Assessing Energy Flow in Rainfed and Irrigated Wheat Fields of Shahrekourd Township under two Tillage Systems

Document Type : Scientific - Research


Gorgan University of Agricultural Sciences and Natural Resources


Energy analysis of agricultural ecosystem is essential for sustainable production. The relation between agriculture and energy is very close. Agriculture is an energy consumer and the energy supplier. Agriculture’s use of energy is recognized in three external inputs: labor, machines, and fertilizers (Connor et al., 2011). Significant gains in energy efficiency were arisen in agriculture following the phenomenal increase in energy prices in the 1970s. Greater use of diesel motors, larger tractors, using conservation tillage methods and optimized fertilizer use efficiency were the main causes (Ozkan et al., 2004). Safa & Samarasinghe (2013) were reported that fuel consumption in tillage and harvesting was more than other operations in wheat fields of Canterbury, New Zealand. Effective application of agricultural techniques and efficient use of support inputs can minimize environmental problems and in consequence promote sustainable agricultural intensification. In this study, the energy flow investigated in irrigated and rain-fed wheat cropping systems under two tillage and no-tillage methods in the Shahrekourd city, during 2013.
Materials and methods
The study was carried out in the Sharekourd city (Chaharmahal Bakhteyari province). This region is located within 32º 20' and 32º 21' Lat. N, 50º 48' and 50º 50' Lon. E. Data were collected from 40 farmers with questionnaire method. In this study, a randomized complete design with four scenarios (rain-fed and irrigated farming with tillage and no-tillage systems) was used, that 10 farms were considered as a replication in each scenario. All data detail information on the questionnaire were averaged and arranged. First, all inputs and outputs of wheat production were determined, quantified and entered into Microsoft Excel spreadsheets, and then transformed into energy units and expressed in MJ.ha-1. Based on the total energy equivalents of the inputs and output and the energy use efficiency (energy ratio), net energy, energy productivity and specific energy were calculated. The input energy was divided into direct, indirect, renewable and non-renewable forms. Indirect energy included energy embodied in seed, fertilizers, chemicals, machinery; while direct energy covered human labor, water for irrigation, electricity and diesel fuel were used in the wheat production. The LSD test (P≤0.05) was used to compare means between all scenarios.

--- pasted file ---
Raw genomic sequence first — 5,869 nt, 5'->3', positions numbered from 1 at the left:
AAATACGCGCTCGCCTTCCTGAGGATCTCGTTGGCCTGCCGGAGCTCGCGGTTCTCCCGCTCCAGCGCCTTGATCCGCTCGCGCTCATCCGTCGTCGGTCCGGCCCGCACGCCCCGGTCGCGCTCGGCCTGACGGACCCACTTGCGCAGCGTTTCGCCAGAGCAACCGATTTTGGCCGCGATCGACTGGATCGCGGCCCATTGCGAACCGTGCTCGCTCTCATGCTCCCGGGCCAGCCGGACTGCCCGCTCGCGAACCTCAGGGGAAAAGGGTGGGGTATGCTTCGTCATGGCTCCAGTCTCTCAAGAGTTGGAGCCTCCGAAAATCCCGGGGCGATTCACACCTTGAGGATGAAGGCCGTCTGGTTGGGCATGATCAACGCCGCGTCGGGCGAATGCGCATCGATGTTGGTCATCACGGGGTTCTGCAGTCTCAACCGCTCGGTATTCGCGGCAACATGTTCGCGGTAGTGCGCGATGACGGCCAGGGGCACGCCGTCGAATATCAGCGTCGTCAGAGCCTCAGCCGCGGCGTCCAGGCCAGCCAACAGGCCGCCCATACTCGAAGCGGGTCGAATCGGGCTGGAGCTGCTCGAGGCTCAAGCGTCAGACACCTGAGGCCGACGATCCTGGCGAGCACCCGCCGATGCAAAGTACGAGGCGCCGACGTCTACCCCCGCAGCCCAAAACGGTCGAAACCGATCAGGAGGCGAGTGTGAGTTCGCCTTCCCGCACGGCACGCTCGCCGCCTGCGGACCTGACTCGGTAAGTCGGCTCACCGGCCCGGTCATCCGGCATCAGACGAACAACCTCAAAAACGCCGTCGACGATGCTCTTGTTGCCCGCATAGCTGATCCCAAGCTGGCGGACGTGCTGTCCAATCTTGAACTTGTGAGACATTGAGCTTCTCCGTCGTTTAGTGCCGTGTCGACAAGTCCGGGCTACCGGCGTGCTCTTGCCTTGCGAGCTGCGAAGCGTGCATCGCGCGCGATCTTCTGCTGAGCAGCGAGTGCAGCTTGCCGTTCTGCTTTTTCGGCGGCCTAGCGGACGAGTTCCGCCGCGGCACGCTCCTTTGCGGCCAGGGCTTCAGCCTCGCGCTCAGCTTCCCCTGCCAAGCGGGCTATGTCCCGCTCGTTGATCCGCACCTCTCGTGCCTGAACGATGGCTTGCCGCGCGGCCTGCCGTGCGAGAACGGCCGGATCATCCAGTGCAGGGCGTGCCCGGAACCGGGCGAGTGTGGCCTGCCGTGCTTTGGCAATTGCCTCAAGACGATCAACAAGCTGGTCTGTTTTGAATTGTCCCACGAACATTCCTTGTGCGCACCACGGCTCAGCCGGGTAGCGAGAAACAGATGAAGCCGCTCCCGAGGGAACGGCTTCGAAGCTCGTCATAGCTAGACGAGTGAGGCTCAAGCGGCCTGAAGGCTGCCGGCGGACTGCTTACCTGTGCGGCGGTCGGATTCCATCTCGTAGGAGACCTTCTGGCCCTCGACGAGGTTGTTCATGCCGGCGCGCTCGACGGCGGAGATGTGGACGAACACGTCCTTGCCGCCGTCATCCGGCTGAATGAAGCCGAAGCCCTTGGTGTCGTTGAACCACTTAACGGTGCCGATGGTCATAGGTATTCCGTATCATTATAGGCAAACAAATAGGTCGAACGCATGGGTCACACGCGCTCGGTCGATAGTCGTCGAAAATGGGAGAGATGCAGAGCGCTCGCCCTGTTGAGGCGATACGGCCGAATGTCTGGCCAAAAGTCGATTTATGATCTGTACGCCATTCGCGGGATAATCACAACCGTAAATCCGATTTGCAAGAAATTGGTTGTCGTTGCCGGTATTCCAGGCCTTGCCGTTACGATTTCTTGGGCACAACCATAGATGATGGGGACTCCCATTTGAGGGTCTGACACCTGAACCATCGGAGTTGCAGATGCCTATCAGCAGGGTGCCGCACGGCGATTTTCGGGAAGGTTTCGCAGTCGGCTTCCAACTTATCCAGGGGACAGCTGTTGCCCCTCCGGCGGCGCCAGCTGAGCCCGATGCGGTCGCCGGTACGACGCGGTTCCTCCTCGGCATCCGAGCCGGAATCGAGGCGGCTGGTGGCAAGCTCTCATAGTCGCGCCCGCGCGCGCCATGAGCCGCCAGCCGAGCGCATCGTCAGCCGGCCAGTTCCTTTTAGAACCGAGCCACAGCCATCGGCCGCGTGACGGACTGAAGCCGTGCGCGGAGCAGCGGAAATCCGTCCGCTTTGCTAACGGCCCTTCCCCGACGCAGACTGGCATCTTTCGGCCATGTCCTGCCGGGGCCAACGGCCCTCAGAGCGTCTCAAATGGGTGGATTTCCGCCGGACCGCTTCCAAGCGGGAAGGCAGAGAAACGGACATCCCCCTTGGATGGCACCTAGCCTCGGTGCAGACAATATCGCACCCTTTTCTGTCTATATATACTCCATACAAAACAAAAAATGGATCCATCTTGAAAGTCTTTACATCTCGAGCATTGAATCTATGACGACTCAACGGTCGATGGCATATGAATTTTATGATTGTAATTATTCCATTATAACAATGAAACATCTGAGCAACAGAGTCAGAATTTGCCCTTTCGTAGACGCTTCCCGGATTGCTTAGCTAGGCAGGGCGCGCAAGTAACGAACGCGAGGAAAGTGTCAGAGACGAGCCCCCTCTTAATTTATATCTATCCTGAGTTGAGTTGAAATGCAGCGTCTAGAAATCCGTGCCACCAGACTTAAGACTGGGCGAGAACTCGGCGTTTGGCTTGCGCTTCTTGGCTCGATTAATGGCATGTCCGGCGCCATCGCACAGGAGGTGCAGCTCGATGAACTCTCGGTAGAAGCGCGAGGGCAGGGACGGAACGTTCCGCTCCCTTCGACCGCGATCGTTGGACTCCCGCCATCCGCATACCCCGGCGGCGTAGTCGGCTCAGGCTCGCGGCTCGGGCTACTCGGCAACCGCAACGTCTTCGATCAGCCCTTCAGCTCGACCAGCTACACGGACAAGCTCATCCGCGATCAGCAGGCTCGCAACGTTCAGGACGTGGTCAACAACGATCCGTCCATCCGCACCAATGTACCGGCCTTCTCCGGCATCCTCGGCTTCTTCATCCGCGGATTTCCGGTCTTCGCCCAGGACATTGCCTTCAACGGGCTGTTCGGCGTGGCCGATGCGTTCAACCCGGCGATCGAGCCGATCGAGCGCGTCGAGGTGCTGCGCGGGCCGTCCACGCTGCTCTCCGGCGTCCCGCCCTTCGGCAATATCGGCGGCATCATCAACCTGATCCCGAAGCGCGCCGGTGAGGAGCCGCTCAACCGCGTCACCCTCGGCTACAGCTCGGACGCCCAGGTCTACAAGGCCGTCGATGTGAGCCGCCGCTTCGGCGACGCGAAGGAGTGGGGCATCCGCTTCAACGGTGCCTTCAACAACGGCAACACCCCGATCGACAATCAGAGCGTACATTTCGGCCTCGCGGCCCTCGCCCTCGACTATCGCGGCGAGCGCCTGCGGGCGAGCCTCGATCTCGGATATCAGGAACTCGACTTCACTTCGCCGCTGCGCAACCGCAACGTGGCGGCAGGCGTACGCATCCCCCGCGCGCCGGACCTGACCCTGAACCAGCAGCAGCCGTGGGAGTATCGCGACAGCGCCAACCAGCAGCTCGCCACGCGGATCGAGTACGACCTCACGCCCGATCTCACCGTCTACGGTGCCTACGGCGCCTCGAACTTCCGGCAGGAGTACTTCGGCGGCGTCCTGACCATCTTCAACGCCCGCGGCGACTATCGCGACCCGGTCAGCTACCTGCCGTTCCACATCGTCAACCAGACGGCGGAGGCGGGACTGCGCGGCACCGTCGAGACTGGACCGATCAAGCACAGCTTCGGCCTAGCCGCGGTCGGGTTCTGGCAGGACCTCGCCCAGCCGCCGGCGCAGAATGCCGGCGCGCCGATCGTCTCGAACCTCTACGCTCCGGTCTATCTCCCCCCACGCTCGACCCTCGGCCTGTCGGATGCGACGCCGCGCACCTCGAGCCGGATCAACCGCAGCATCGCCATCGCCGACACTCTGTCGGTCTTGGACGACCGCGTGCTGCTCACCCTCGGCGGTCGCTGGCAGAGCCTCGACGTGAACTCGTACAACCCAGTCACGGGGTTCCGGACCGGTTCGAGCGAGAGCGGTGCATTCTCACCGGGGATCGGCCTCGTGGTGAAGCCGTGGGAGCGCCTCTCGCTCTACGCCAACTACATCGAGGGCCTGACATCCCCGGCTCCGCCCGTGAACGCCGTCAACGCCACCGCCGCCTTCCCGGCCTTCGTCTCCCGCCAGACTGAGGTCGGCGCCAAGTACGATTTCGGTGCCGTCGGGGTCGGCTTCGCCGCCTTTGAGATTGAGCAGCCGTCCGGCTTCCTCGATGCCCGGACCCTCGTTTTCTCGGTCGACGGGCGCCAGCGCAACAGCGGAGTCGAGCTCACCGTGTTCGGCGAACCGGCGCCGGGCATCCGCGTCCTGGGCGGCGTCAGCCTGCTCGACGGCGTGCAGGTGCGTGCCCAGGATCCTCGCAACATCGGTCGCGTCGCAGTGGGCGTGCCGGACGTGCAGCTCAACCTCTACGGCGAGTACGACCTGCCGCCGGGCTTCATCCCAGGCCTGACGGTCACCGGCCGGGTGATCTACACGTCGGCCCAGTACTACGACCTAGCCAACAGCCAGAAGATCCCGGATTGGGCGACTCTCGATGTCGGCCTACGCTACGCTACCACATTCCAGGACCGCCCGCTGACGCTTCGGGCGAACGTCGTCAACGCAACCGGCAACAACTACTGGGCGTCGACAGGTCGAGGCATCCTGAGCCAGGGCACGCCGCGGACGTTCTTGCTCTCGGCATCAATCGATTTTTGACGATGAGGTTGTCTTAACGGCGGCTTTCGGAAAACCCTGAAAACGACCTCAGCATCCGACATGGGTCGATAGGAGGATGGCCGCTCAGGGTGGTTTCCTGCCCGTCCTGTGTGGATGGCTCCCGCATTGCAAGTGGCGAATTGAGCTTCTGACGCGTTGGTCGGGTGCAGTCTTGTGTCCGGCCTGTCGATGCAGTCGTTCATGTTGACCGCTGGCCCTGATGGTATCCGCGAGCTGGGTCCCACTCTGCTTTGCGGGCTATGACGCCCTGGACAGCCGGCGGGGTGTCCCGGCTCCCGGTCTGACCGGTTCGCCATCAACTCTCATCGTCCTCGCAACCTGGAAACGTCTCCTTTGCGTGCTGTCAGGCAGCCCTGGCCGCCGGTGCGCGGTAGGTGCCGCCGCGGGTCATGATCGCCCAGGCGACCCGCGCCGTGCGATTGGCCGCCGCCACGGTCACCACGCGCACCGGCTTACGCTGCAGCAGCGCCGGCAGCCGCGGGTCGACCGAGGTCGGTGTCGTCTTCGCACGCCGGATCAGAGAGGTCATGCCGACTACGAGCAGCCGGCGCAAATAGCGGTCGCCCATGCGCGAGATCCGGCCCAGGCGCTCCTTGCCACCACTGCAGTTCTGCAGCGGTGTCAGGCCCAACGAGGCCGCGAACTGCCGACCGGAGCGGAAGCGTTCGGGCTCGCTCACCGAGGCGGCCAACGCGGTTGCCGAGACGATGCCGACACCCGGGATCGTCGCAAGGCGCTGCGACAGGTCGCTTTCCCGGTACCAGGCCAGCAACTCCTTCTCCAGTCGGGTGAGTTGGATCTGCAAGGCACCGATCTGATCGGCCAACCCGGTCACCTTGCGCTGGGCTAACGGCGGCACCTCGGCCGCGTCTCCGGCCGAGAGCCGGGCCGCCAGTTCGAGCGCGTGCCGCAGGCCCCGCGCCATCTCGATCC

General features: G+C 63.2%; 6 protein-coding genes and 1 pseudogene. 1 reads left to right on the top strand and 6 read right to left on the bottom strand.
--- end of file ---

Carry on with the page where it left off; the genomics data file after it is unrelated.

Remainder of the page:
Results and discussion
The results of data analysis indicated that maximum input energy was about 29,586 MJ.ha-1 in the irrigated fields under tillage and maximum output energy was about 70,743 MJ.ha-1 in the irrigated fields under no-till. In this study, the highest and lowest energy efficiency were obtained in irrigated system under no-tillage (2.43 in seed) and rain-fed system under tillage (1.03 in seed), respectively. The greatest contribution from total energy belonged to energy of nitrogen fertilizer (9,429 MJ.ha-1 in no-tillage and 1,092 MJ.ha-1 in tillage systems) and irrigation (8,323 MJ.ha-1 in no-tillage and 5,117 MJ.ha-1 in tillage systems) in irrigated cropping system and nitrogen fertilizer (8,529 MJ.ha-1 in no-tillage and 7,220 MJ.ha-1 in tillage systems) and seed (4,367 MJ.ha-1 in no-tillage and 2,412 MJ.ha-1 in tillage systems) in rain-fedfarming system. Therefore, it is necessary to focus more on nitrogen fertilizer consumption than the other factors to effectively reduce energy consumption in wheat cropping. In addition, the no-tillage system had high indirect and non-renewable energy forms in both wheat cropping systems. The high ratio of non-renewable energy in the total used energy inputs cause negative effects on the sustainability in agroecosystems.
Generally, irrigated cropping system under no-tillage method was the best condition for wheat production in Shahrekourdcity. The results revealed that there was a huge potential toimproveenergy efficiency of wheat production in this region. Furthermore, toreducenon-renewable energy use in the studied region, we recommended the use of chemical fertilizer specially nitrogen reduce by appropriate management of fertilizer, use of legume in crop rotation, use of green manure, organic fertilizer and manure.
We are grateful to Agriculture Service Centers of Shahrekourd and Gorgan University of Agricultural Sciences and Natural Resources (GUASNR).


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